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Pointless Tainting? Evaluating the practicality of pointer tainting
If you have a question about this talk, please contact Eiko Yoneki.
This talk evaluates pointer tainting, an incarnation of Dynamic Information Flow Tracking (DIFT). Pointer tainting has been used for two main purposes: detection of privacy-breaching malware (e.g., trojan keyloggers obtaining the characters typed by a user), and detection of memory corruption attacks against non-control data (e.g., a buffer over?ow that modi?es a user’s privilege level). The technique is considered one of the only methods for detecting them in unmodi?ed binaries. Unfortunately, almost all of the incarnations of pointer tainting are ?awed. We found that pointer tainting generates itself the conditions for false positives. We analyse the problems in detail and investigate various ways to improve the technique. Most have serious drawbacks in that they are either impractical (and incur many false pos- itives still), and/or cripple the technique’s ability to detect attacks. We argue that depending on architecture and operating system, pointer tainting may have some value in detecting memory corruption attacks (albeit with false negatives and not on the popular x86 architecture), but it is not suitable for automated detecting of privacy-breaching malware such as keyloggers.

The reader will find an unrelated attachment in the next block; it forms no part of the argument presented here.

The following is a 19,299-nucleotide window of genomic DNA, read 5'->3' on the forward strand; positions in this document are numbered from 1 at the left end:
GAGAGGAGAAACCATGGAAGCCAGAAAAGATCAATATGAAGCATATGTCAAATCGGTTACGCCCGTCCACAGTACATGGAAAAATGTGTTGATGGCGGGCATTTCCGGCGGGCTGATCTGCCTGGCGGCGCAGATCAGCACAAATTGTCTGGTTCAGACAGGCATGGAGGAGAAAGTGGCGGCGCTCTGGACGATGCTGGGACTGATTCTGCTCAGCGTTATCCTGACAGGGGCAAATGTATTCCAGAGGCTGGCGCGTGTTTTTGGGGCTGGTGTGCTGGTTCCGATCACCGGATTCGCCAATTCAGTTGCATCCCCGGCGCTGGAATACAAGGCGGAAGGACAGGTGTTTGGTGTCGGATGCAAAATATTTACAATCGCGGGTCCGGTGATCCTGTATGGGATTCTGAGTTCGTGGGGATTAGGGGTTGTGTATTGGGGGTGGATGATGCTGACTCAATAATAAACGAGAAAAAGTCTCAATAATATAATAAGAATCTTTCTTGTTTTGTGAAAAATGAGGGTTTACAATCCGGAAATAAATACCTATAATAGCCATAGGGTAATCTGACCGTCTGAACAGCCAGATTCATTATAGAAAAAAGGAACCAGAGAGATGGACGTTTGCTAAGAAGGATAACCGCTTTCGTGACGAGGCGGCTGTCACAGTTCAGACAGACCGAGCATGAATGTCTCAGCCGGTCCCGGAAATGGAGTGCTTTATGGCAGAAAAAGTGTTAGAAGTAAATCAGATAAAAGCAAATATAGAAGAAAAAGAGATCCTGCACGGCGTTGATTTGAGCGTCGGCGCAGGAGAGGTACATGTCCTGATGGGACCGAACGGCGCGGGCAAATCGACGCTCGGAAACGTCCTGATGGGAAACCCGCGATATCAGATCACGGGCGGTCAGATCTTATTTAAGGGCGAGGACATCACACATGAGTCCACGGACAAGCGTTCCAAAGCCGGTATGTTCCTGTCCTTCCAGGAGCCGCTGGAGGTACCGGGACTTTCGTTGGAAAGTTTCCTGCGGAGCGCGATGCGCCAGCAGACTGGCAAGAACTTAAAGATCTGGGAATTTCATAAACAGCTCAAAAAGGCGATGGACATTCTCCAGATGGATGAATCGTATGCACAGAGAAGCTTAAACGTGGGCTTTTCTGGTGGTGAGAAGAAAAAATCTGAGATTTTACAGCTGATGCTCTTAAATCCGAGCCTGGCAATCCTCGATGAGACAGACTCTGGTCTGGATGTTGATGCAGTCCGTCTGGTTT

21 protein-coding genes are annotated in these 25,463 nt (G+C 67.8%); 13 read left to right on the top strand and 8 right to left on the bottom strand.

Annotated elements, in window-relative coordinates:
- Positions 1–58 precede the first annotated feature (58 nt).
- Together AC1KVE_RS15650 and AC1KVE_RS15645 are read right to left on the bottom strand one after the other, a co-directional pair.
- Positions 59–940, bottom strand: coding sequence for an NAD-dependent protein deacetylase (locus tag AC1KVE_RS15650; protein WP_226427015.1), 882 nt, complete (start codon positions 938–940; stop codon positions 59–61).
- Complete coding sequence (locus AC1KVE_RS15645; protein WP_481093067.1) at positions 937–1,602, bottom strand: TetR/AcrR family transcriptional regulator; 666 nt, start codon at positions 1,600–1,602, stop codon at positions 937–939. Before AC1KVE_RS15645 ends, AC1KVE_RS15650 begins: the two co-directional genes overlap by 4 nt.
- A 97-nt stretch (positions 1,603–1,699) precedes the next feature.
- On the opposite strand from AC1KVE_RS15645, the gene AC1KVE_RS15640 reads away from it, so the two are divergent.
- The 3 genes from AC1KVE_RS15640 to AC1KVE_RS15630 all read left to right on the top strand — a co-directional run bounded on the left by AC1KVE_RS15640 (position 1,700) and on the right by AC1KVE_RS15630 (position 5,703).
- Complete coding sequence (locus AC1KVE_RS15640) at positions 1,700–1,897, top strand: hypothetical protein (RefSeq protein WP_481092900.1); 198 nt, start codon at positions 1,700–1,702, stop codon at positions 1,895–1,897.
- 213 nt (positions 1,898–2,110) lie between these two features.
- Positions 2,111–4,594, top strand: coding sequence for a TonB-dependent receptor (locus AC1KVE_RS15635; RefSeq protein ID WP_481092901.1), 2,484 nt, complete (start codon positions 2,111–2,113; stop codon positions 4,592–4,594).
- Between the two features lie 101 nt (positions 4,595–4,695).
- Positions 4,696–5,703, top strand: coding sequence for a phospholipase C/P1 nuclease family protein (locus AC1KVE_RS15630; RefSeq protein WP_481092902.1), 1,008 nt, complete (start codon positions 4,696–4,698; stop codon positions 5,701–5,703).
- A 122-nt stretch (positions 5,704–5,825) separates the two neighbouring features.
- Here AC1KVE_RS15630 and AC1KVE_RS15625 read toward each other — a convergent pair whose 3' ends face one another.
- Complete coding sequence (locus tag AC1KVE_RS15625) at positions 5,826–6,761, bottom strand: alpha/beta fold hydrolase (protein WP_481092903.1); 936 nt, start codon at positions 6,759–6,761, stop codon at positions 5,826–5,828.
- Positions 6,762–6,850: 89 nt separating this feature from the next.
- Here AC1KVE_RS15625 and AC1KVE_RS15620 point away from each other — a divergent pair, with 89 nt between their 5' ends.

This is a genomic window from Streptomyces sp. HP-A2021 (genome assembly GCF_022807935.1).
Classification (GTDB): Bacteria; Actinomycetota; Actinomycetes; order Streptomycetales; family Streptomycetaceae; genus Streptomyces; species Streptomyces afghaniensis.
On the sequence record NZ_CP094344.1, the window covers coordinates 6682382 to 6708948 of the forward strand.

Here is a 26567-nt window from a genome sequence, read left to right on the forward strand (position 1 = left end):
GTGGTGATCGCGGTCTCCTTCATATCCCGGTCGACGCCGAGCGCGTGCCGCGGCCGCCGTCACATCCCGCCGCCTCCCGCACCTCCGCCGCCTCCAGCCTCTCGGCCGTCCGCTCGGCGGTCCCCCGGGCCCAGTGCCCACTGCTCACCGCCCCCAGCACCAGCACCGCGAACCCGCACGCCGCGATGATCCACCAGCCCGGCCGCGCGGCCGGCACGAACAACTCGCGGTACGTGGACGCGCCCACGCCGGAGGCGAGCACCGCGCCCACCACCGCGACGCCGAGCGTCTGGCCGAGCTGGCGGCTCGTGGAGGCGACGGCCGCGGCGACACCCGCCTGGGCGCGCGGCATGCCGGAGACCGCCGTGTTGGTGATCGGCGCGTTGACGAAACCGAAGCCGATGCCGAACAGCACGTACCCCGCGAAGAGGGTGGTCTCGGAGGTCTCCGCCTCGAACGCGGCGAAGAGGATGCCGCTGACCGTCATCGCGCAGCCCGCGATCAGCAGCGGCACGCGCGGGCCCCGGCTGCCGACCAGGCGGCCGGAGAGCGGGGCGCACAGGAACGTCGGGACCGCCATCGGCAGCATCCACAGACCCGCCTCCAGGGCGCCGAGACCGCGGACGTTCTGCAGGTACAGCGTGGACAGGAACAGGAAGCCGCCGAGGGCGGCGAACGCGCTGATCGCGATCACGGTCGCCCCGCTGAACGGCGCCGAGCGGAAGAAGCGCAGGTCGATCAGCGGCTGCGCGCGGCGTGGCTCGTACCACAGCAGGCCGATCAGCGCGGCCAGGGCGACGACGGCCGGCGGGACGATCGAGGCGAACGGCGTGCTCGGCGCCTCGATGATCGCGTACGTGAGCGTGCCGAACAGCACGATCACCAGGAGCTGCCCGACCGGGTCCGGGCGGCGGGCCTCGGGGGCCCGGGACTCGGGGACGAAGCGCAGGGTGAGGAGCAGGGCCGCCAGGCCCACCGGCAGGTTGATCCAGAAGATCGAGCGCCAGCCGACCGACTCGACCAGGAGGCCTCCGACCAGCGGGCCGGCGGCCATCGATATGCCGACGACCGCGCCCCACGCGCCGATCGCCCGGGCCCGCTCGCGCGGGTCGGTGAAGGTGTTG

Bio: Asia Slowinska is a third-year PhD student at the Vrije Universiteit Amsterdam. Her research concerns intrusion detection, signature generation, and honeypots. Currently she’s interning with MSRC .
This talk is part of the Computer Laboratory Systems Research Group Seminar series.
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